Amazon “About the Author”
- Dr Yuval Noah Harari has a PhD in History from the University of Oxford and now lectures at the Hebrew University of Jerusalem, specialising in World History.
- Sapiens: A Brief History of Humankind has become an international phenomenon attracting a legion of fans from Bill Gates and Barack Obama to Chris Evans and Jarvis Cocker, and is published in nearly 40 languages worldwide. It was a Sunday Times Number One bestseller and was in the Top Ten for over six months in paperback.
- His follow-up to Sapiens, Homo Deus: A Brief History of Tomorrow was also a Top Ten Bestseller and was described by the Guardian as ‘even more readable, even more important, than his excellent Sapiens’.
- The author’s style is to make large claims with less than adequate justification. If you agree with him that is no-doubt fine; less so if you don’t. He’s very “black and white” in what he says. There are end-notes with references, but no audit trail of how the references justify the assertions in the text.
- The book is also very light on historical detail. This is disappointing, as the author is a historian, not an evolutionary2 biologist, philosopher or sociologist.
- A major claim that runs throughout the book is that all but concrete particulars are “convenient fictions”. So, limited companies do not exist. Nor do nation states and the like.
- Both the assertions in the Laws of Hammurabi and the US Declaration of Independence are myths, though we may prefer the latter to the former. The first claims a hierarchy (superior people, common people and slaves) and the other claims that all are equal, but neither is true, strictly speaking, and “rights” are fictions.
- He seems of the view that those few of us who would briefly exist as hunter-gatherers would be better off in that state. The benefit to humans of the agricultural revolution is that there are more of us. The lives for the majority – both human and domestic animals – go – or maybe went (for most of history) – worse as a result. All that sweat of the brow and worry about the future for humans, and brief brutalised lives for animals in industrial farms.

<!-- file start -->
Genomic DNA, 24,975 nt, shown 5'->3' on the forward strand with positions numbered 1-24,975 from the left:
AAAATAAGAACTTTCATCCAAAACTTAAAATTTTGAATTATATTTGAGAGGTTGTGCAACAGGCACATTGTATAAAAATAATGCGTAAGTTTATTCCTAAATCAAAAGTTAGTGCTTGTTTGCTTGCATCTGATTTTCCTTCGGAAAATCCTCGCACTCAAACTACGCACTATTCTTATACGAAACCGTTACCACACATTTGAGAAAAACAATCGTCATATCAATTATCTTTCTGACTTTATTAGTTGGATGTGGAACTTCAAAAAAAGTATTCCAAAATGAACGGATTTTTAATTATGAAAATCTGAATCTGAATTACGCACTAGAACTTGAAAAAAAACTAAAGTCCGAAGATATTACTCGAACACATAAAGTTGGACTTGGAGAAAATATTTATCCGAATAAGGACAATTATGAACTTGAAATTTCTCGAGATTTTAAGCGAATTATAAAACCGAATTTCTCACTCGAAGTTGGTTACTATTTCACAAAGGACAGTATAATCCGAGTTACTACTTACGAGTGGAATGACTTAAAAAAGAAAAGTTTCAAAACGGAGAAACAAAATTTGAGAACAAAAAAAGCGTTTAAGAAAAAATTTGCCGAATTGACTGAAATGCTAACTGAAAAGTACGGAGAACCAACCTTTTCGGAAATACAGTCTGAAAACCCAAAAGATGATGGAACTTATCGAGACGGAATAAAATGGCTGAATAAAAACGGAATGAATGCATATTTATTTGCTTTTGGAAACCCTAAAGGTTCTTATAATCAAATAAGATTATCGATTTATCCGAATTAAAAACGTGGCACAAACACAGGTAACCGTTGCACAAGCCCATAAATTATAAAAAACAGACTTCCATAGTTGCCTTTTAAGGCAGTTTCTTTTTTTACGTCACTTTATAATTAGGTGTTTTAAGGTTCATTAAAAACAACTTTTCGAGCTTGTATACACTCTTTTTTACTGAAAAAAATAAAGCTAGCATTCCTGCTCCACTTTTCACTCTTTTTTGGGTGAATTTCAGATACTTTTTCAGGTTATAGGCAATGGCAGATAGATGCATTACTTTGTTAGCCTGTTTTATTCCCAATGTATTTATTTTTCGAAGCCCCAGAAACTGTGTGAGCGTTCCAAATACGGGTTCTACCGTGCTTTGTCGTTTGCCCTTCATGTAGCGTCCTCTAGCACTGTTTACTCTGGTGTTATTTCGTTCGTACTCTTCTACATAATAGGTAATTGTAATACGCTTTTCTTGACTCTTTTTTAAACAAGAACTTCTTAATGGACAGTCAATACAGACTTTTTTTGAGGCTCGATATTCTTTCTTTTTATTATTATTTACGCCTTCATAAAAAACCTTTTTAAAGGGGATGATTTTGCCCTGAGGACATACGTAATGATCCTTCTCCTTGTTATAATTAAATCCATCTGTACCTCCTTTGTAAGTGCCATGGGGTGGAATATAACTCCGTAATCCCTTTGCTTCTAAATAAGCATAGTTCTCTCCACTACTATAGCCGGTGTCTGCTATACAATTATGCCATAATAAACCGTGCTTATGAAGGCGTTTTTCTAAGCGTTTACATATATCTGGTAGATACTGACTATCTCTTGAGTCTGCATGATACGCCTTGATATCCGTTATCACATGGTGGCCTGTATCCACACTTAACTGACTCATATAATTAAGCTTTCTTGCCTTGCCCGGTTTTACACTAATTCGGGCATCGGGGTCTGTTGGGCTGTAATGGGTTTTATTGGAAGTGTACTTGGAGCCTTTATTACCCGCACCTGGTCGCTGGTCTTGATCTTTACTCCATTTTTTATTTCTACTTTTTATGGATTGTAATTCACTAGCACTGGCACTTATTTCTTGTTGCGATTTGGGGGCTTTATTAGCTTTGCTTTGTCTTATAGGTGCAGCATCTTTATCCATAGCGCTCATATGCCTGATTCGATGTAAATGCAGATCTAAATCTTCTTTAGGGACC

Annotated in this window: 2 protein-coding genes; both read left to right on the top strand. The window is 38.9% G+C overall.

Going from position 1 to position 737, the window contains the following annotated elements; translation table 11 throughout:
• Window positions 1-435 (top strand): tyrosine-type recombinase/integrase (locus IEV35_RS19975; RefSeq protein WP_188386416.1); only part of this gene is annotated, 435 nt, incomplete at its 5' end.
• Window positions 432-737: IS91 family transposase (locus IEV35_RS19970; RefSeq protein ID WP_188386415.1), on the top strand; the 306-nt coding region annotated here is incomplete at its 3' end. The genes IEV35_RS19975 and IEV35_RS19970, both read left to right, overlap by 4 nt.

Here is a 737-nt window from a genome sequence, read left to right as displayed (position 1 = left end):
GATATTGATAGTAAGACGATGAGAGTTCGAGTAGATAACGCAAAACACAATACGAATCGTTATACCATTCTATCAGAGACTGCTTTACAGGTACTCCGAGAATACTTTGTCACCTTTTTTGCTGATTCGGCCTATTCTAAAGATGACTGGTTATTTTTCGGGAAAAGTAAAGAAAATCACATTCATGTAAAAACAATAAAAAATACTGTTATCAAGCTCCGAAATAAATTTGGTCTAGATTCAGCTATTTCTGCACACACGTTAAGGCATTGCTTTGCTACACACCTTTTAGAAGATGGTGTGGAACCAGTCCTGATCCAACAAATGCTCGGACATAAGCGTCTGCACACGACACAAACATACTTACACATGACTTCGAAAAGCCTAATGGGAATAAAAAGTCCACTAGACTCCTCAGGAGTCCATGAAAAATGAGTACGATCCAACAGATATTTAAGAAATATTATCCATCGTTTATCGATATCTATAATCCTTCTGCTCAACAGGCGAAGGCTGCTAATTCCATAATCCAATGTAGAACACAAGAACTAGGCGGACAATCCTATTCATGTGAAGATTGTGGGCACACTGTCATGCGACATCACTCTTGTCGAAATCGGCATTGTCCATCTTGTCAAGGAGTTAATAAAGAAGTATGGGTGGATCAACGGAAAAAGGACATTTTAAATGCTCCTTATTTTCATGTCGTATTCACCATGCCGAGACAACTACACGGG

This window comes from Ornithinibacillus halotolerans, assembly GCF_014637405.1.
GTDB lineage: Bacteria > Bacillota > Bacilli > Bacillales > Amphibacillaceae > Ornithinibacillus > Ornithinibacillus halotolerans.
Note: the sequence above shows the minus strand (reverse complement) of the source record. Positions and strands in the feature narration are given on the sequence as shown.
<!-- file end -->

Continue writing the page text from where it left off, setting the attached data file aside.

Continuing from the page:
- He sneers at any thought of some things and practices being “natural”. The use of the mouth for anything other than eating is “unnatural” if anything is.
- He’s perplexed why most societies have been patriarchal, and rejects any suggestion that it was due to males being stronger and more aggressive, or women being preoccupied with child-rearing. He contrasts women’s roles and opportunities in ancient and modern Greece and notes that there has been no biological change in the last 3,000 years.
- There’s enthusiastic support for “cognitive dissonance”. Wanting your ducks in a row is a symptom of a “dull mind” apparently.
- To be continued …
In-Page Footnotes ("Harari (Yuval Noah) - Sapiens: A Brief History of Humankind")
- These are – for now – just jottings as I’ve not finished the book.
- I intend to analyse the book in more detail once I’ve read it all and seen where it’s heading.
- I may need to read the follow-up volume before so doing.
- Vintage; First edition (30 April 2015)
- Recommended by Naomi
- On loan to Nat
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- Blue: Text by me; © Theo Todman, 2020
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